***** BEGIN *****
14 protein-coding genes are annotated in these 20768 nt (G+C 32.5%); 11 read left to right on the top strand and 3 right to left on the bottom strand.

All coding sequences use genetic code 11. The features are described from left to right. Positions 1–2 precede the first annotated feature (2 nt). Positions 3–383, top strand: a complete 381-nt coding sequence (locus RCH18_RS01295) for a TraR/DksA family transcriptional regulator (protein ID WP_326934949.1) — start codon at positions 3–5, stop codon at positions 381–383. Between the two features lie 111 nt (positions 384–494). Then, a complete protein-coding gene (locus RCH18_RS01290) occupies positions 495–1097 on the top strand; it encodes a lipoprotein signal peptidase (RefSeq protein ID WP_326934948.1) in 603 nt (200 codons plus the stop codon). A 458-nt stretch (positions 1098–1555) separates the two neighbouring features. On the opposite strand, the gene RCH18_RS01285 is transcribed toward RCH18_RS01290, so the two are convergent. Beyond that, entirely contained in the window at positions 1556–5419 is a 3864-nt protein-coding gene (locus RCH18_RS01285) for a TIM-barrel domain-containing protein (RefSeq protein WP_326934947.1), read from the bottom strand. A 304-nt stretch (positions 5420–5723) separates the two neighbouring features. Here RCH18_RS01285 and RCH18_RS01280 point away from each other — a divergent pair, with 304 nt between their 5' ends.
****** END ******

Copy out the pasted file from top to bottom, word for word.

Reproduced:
14 protein-coding genes are annotated in these 20768 nt (G+C 32.5%); 11 read left to right on the top strand and 3 right to left on the bottom strand.

All coding sequences use genetic code 11. The features are described from left to right. Positions 1–2 precede the first annotated feature (2 nt). Positions 3–383, top strand: a complete 381-nt coding sequence (locus RCH18_RS01295) for a TraR/DksA family transcriptional regulator (protein ID WP_326934949.1) — start codon at positions 3–5, stop codon at positions 381–383. Between the two features lie 111 nt (positions 384–494). Then, a complete protein-coding gene (locus RCH18_RS01290) occupies positions 495–1097 on the top strand; it encodes a lipoprotein signal peptidase (RefSeq protein ID WP_326934948.1) in 603 nt (200 codons plus the stop codon). A 458-nt stretch (positions 1098–1555) separates the two neighbouring features. On the opposite strand, the gene RCH18_RS01285 is transcribed toward RCH18_RS01290, so the two are convergent. Beyond that, entirely contained in the window at positions 1556–5419 is a 3864-nt protein-coding gene (locus RCH18_RS01285) for a TIM-barrel domain-containing protein (RefSeq protein WP_326934947.1), read from the bottom strand. A 304-nt stretch (positions 5420–5723) separates the two neighbouring features. Here RCH18_RS01285 and RCH18_RS01280 point away from each other — a divergent pair, with 304 nt between their 5' ends.